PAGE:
Regular readers of my Maine Big Year Chronicles (Hi Uncle Bob and Aunt Avis), know how important sea birds are. I’m not talking about the gulls and ducks that prowl the coastline . . . I’m talking about the great ocean going birds that live their entire lives at sea, often migrating halfway around the globe and only coming to land to breed and nest.
Every year there are a handful of pelagic trips in Maine . . . trips for birder that take us far out to sea where Shearwaters, Jaegers and Petrels can be found. Unfortunately just a handful of trips will not be enough to find all the species of seabirds in the Gulf of Maine . . . so one has to be creative:
I’ve taken ferries out to Maine’s inhabited off-shore islands in hopes of seeing a new bird
Ingrid and I have joined and organized several charters with other birders
And we jump on an occasional whale watch as seabirds tend to hang out in the same nutrient rich areas of the sea that whales prowl . . . places where ocean mountain ranges create uplifts, bring microscopic life to the surface.
For birders, whale watches are great:
The boats tend to be fast and thus cover great swaths of water (i.e. more birds).
Many seabirds associate boats with food as fishermen throw bait and waste into the sea, so they’ll fly in to see if there is something to eat.
And finally, if a particular cruise doesn’t see a whale (which happens often) . . . everyone gets a free ticket for another birding . . . ah er . . . whale excursion.
So yesterday, Ingrid, a birding friend and I went out on a Bar Harbor Whale Watch . . . hoping NOT to see whales!!!!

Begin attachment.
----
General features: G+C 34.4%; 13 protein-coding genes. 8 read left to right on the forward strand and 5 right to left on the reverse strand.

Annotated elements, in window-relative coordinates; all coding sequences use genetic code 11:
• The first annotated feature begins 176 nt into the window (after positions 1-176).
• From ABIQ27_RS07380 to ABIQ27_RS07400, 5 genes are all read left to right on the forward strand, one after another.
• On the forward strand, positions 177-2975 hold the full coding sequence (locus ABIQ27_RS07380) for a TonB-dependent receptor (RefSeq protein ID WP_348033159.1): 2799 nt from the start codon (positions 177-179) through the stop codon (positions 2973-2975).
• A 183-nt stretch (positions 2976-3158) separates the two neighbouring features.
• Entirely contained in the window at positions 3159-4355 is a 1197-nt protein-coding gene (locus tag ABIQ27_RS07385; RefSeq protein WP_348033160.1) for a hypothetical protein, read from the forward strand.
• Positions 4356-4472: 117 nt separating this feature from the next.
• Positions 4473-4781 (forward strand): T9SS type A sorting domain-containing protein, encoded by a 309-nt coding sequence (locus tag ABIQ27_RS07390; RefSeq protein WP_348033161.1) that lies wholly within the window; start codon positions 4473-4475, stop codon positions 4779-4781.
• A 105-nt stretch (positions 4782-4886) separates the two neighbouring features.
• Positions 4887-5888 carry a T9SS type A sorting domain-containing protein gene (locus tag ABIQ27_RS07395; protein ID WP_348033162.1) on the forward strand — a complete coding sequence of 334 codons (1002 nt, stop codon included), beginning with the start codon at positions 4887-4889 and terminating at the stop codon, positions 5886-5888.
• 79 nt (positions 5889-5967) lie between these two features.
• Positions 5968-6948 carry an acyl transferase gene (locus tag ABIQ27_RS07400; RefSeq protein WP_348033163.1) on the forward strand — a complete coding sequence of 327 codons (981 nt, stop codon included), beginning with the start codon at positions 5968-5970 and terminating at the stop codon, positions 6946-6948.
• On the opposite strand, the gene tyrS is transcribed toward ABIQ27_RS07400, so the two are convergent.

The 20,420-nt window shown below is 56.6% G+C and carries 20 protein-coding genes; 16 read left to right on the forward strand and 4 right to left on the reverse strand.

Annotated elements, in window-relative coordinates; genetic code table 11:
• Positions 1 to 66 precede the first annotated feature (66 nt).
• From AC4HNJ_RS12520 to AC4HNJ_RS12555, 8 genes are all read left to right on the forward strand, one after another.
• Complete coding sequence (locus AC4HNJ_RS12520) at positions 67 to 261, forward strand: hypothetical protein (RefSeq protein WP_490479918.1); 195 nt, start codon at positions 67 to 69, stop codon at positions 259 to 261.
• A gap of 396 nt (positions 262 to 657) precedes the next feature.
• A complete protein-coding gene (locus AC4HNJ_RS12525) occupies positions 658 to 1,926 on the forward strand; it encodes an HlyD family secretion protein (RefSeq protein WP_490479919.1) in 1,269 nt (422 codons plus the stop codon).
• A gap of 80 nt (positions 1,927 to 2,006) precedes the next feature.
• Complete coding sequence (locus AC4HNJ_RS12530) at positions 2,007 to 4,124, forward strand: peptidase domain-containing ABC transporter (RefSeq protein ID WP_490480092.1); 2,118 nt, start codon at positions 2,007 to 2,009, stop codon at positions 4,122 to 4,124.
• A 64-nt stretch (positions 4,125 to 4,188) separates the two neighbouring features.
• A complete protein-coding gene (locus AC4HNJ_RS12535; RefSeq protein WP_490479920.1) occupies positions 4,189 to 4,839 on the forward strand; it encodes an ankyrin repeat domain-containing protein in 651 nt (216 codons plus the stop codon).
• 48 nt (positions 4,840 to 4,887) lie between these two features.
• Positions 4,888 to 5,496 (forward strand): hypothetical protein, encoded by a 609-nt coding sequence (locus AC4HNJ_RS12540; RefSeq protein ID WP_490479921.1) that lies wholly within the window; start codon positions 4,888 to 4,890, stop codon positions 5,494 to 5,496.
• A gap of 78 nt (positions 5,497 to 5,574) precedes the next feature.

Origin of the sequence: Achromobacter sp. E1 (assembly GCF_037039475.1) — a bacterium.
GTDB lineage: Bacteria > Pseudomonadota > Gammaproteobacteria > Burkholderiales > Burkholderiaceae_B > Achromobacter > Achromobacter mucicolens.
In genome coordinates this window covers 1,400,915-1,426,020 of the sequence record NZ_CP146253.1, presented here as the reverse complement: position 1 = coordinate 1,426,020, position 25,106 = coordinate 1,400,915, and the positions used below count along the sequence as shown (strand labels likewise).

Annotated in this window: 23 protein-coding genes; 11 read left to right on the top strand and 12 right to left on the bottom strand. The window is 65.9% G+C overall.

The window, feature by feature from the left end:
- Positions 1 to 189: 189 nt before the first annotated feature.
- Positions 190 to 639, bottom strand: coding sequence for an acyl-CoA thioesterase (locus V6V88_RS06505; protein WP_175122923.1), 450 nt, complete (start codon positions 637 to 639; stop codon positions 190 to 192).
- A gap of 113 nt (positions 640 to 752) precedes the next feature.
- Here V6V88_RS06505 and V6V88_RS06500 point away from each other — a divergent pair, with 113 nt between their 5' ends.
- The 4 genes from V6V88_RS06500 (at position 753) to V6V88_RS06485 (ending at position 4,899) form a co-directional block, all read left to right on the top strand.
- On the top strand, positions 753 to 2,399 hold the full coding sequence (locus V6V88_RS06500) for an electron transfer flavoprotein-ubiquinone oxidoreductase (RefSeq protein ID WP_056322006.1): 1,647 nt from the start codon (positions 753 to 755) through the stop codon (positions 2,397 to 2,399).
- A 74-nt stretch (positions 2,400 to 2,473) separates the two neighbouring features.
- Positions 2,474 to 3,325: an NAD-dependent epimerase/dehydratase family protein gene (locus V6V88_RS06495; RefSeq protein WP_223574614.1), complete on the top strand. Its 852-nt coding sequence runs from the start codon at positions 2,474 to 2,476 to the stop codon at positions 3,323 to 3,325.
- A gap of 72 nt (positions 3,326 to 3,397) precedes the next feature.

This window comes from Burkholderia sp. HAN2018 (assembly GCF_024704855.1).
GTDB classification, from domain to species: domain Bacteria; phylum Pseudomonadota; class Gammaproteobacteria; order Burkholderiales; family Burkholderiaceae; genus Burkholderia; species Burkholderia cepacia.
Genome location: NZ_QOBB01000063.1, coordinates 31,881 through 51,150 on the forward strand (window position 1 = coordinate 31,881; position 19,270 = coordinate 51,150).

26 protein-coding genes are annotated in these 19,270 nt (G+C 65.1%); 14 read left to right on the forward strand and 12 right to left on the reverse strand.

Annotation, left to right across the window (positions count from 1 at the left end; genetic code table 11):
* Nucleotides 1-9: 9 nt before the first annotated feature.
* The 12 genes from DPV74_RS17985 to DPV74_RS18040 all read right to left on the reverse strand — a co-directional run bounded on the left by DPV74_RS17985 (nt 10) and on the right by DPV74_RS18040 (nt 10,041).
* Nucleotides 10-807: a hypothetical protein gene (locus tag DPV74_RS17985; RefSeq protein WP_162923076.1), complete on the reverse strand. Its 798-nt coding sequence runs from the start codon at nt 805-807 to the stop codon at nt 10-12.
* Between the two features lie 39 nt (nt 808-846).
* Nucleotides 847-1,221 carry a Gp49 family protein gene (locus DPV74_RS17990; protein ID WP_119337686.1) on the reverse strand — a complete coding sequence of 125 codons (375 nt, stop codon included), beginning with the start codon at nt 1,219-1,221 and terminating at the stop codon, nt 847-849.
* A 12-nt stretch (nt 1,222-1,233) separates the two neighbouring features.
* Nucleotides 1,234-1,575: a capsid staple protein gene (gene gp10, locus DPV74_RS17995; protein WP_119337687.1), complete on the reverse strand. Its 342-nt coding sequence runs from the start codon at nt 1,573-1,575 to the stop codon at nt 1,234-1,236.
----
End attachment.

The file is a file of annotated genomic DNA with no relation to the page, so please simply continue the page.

And for two hours, we got our wish . . . lots and lots of bird species and absolutely no whales.
The hundred other passengers were getting restless, bored, cold and perhaps a little bit annoyed as the three of us were yelling out the names of birds as they zipped by: “there’s a Wilson’s Storm-Petrel” “to the right a couple more Gannets” “Is that a Manx or a Great Shearwater?”
Ok . . . we may have been a bit annoying.
And then our friend exclaimed “darn . . . there goes our free ticket”. A whale spout could be clearly seen on the horizon.
Ten minutes later the Friendship V had slowed to a halt as everyone waited patiently for the whale to reappear. The crazy birders continued scanning the air and water for avian life when a huge roar came from just a few feet to the right, as four enormous humpback whales surfaced and exhaled.
Everyone went nuts: high-fiving, hugging, laughing and photographing the four mammals . . . each the size of a bus. Despite their lack of feathers and the loss of a free birding trip, I had to admit it was pretty incredible and grudgingly I took a few hundred photographs myself.
Suddenly, we birders were snapped back to reality when a powerful dark gray/brown bird with white stripes on the wings flew directly over the boat . . . a South Polar Skua!!!! This was the dream bird of our trip . . . a rare species that breeds in Antartica and is rarely seen in Maine waters.
The term “Maine waters” was the key . . . had we crossed into Canada chasing the whales? Because if the bird was in Canadian waters . . . it wouldn’t count for a Maine Big Year. I quickly took a GPS reading from my phone with a plan to check the coordinates when we got back to shore.
This story ends well . . . everyone got to see whales (several pods put on an amazing show for over two hours), Ingrid and I got a new life bird (the South Polar Skua) and it WAS in Maine waters!!!!
Maine Big Year Bird #299!!!!